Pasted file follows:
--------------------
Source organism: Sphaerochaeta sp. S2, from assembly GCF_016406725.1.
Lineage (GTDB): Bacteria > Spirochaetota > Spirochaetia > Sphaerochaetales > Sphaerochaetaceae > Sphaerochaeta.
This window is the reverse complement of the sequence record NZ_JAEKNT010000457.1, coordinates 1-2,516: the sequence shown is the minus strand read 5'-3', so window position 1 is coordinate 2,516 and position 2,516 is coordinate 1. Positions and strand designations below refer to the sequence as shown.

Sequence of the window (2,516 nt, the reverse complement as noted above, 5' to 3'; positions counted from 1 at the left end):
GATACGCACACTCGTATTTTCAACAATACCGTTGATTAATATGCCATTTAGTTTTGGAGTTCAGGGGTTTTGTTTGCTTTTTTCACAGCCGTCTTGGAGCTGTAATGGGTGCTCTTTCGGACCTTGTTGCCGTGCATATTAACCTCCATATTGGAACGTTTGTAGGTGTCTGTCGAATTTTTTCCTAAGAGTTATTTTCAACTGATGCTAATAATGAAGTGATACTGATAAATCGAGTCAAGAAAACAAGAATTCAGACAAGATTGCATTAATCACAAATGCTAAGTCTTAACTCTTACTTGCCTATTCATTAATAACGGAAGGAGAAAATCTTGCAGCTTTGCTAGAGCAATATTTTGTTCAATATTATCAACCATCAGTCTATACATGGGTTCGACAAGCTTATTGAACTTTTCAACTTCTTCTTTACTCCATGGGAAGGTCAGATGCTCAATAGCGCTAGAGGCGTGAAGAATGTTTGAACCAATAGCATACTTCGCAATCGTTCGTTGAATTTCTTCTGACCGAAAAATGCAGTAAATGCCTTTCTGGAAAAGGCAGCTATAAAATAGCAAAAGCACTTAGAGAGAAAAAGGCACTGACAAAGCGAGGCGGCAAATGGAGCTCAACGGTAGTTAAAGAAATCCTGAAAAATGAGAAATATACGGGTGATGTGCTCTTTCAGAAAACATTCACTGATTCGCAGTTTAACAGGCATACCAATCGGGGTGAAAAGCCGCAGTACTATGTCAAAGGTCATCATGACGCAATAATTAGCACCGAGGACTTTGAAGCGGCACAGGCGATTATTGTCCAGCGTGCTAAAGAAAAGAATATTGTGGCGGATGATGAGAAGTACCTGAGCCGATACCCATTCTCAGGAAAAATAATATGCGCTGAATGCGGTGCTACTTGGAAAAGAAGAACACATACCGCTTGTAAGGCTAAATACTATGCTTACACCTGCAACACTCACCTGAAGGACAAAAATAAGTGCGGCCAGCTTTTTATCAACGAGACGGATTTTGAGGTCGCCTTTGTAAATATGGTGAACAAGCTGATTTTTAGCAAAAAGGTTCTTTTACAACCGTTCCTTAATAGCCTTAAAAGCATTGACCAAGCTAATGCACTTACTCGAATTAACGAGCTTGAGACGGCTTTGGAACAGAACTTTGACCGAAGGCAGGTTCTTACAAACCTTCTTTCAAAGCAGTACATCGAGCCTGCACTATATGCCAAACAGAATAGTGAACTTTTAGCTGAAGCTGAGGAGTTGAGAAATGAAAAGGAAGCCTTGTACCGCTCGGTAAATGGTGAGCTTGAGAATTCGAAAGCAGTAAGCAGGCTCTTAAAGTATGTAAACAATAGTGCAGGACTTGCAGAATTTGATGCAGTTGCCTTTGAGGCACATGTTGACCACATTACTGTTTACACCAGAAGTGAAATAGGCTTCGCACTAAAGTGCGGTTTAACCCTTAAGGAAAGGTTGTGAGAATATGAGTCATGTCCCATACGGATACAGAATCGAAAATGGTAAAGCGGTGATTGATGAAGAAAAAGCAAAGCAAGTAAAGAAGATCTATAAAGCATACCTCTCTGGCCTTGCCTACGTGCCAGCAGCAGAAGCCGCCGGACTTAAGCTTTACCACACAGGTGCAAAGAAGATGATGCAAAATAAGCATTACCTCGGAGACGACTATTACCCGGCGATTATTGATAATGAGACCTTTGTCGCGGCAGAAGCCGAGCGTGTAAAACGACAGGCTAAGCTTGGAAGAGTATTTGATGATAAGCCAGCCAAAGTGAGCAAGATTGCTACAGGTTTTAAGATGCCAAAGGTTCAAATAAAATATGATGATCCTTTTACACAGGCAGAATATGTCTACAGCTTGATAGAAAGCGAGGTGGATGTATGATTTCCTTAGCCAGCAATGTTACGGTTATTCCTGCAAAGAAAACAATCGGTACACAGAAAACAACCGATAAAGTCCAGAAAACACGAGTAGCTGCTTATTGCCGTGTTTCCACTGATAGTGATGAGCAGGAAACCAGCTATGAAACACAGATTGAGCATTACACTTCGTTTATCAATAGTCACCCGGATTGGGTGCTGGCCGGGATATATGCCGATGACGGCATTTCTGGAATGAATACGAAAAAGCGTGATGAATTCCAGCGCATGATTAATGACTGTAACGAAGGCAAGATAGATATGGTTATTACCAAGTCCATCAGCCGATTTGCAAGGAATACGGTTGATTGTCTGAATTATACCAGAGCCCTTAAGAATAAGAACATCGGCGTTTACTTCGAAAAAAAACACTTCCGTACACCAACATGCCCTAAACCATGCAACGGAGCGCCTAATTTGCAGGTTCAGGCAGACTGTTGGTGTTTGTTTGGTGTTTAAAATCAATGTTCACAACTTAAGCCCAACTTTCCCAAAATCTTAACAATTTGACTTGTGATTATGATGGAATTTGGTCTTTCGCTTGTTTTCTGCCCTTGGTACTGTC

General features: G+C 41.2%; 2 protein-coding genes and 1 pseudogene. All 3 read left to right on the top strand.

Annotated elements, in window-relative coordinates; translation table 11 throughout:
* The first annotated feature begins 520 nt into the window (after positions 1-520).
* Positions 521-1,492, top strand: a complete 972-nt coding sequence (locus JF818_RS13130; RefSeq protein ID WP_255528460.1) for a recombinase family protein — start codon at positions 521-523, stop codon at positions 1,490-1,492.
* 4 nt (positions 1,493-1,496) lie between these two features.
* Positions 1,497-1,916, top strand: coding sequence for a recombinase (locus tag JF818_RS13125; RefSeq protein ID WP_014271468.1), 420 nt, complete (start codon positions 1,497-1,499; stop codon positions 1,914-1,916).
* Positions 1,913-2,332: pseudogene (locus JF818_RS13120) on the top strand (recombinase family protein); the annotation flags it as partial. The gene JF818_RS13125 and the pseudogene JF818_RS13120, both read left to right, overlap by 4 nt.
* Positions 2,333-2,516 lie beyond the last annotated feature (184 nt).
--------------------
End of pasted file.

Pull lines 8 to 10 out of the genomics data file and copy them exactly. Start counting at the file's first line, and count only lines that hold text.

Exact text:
* The first annotated feature begins 520 nt into the window (after positions 1-520).
* Positions 521-1,492, top strand: a complete 972-nt coding sequence (locus JF818_RS13130; RefSeq protein ID WP_255528460.1) for a recombinase family protein — start codon at positions 521-523, stop codon at positions 1,490-1,492.
* 4 nt (positions 1,493-1,496) lie between these two features.